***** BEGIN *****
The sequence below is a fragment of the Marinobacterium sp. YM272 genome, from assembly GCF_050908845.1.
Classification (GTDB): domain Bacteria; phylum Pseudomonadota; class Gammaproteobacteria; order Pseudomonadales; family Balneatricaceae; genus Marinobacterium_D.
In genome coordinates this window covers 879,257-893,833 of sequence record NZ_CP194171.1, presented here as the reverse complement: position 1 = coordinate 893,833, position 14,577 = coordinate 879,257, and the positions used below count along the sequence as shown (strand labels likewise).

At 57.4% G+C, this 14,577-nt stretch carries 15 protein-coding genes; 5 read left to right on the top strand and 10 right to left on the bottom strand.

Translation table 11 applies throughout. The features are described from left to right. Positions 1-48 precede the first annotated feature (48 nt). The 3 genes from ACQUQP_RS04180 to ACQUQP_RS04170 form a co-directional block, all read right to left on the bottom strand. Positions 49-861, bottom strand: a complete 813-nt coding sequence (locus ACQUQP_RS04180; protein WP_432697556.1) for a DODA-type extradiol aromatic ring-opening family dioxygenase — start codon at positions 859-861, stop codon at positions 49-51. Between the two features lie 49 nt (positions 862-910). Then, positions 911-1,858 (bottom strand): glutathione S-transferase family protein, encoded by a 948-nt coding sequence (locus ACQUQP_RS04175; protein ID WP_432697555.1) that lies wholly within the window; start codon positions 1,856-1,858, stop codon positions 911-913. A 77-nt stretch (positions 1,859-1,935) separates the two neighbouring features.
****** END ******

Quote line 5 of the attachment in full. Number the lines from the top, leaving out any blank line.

Translation table 11 applies throughout. The features are described from left to right. Positions 1-48 precede the first annotated feature (48 nt). The 3 genes from ACQUQP_RS04180 to ACQUQP_RS04170 form a co-directional block, all read right to left on the bottom strand. Positions 49-861, bottom strand: a complete 813-nt coding sequence (locus ACQUQP_RS04180; protein WP_432697556.1) for a DODA-type extradiol aromatic ring-opening family dioxygenase — start codon at positions 859-861, stop codon at positions 49-51. Between the two features lie 49 nt (positions 862-910). Then, positions 911-1,858 (bottom strand): glutathione S-transferase family protein, encoded by a 948-nt coding sequence (locus ACQUQP_RS04175; protein ID WP_432697555.1) that lies wholly within the window; start codon positions 1,856-1,858, stop codon positions 911-913. A 77-nt stretch (positions 1,859-1,935) separates the two neighbouring features.